Please use this identifier to cite or link to this item: http://repositorio.unicamp.br/jspui/handle/REPOSIP/237725
Type: Artigo de periódico
Title: Soil Co<inf>2</inf> Emission In Sugarcane Management Systems
Abstract: Sugarcane management systems affect soil attributes such as the carbon cycle. This fact has stimulated the sugar and alcohol industry to refine the sugarcane production systems by replacing the pre-harvest burning (PB) and manual harvest with mechanized harvesting followed by residue deposition. The aim of this study was to evaluate different management systems with respect to C cycling carbon dioxide and soil parameters (chemical, physical and biological) which were determined over the season. Three sugarcane cultivation systems were evaluated at the following periods: (a) PB, (b) 5-year green harvest and (c) 10-year green harvest. The results indicated that CO<inf>2</inf> emission was 36% greater in the 10-year sugarcane green harvest system than in the PB system. The bulk density and macroporosity were the factors that were most affected by the different sugarcane management systems and that significantly influenced soil CO<inf>2</inf> emissions. The principal component analysis showed that soil CO<inf>2</inf> emission was 18% influenced by base saturation (V%) and 14% by pH, especially in the PB area. Additionally, 19% was affected by carbon and macroporosity in the 5- and 10-year green harvest areas, respectively. From our results, it can be concluded that the most CO<inf>2</inf> emissions are in the areas of sugarcane green, this is due to the higher carbon concentration when compared with the area of burning sugarcane. The parameters that most influenced the CO<inf>2</inf> emissions were bulk density, porosity, macroporosity, pH and V%. © 2015 Taylor & Francis.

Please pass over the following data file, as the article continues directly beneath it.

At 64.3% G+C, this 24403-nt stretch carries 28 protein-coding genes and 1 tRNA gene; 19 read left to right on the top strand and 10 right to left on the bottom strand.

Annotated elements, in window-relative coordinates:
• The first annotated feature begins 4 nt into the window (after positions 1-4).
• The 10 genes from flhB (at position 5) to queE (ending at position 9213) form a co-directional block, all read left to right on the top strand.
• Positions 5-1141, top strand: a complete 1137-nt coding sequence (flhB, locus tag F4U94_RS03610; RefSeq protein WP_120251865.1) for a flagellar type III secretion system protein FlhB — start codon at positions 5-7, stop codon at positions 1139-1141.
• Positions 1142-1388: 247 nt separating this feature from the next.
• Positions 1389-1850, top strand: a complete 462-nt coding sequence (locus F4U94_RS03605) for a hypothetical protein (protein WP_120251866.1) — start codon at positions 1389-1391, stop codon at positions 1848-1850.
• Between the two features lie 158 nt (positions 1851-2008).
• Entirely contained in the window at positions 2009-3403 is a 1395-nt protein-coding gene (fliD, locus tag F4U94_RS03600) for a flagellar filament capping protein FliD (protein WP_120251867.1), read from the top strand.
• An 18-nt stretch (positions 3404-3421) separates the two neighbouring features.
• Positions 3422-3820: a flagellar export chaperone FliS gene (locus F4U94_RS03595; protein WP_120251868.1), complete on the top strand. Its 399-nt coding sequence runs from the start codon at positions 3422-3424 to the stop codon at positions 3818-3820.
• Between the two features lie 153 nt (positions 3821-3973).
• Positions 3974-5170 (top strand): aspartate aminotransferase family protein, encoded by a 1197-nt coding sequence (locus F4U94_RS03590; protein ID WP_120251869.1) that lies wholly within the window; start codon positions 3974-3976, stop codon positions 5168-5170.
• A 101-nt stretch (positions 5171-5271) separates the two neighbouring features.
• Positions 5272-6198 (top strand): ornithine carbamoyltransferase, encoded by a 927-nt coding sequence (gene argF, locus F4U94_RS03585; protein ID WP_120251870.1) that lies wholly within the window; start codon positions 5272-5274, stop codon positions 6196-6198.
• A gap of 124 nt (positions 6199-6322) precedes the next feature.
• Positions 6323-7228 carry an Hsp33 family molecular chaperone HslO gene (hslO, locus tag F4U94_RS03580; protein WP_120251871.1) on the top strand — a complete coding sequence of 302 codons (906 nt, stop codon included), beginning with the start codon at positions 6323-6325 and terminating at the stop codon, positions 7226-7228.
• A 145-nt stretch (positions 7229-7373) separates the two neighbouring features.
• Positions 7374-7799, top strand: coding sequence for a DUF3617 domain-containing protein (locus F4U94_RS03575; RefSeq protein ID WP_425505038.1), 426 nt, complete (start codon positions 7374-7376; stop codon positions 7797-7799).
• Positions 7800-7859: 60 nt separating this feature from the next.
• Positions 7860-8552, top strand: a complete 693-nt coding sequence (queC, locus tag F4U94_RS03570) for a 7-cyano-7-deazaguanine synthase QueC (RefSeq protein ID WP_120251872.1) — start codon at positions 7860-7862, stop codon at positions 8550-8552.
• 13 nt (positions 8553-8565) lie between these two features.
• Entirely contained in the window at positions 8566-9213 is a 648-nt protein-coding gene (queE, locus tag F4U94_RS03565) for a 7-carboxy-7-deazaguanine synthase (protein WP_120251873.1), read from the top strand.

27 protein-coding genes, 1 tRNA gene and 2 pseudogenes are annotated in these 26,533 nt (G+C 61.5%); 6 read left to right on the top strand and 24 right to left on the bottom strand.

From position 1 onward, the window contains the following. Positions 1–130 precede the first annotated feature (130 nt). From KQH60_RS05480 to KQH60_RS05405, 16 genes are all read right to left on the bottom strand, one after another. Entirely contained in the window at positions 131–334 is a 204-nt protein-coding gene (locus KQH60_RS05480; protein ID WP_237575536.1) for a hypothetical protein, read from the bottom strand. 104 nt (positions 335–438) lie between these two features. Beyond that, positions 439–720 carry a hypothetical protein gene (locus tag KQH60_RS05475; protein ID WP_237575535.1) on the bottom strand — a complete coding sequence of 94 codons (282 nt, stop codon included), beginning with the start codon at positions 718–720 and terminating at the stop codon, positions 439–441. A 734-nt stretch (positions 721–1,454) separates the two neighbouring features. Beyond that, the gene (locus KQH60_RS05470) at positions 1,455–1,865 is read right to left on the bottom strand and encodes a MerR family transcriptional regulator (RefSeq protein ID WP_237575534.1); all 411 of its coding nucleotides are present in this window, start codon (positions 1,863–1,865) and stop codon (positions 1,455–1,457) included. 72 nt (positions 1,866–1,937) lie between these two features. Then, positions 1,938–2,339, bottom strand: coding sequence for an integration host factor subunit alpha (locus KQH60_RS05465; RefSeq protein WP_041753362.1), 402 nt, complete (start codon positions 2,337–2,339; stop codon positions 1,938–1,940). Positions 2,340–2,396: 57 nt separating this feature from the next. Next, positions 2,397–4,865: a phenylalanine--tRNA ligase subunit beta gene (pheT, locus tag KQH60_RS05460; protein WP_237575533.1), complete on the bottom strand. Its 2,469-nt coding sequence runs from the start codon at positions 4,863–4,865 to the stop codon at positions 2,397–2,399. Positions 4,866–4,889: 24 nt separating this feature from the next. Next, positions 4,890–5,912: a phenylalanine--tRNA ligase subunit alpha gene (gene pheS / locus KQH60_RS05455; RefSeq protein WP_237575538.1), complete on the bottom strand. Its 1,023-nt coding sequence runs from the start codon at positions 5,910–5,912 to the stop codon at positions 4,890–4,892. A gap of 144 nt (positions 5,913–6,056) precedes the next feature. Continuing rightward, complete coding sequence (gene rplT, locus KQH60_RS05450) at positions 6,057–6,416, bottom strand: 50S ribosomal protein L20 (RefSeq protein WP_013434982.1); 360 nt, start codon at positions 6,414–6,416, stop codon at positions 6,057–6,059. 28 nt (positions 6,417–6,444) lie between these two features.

Editor: Taylor and Francis Ltd.
Rights: fechado
Identifier DOI: 10.1080/09064710.2015.1061048
Address: http://www.scopus.com/inward/record.url?eid=2-s2.0-84941743795&partnerID=40&md5=0c1177ef2de9d9136eb49ff02f2c872d
Date Issue: 2015
Appears in Collections:Unicamp - Artigos e Outros Documentos

Files in This Item:
There are no files associated with this item.


Items in DSpace are protected by copyright, with all rights reserved, unless otherwise indicated.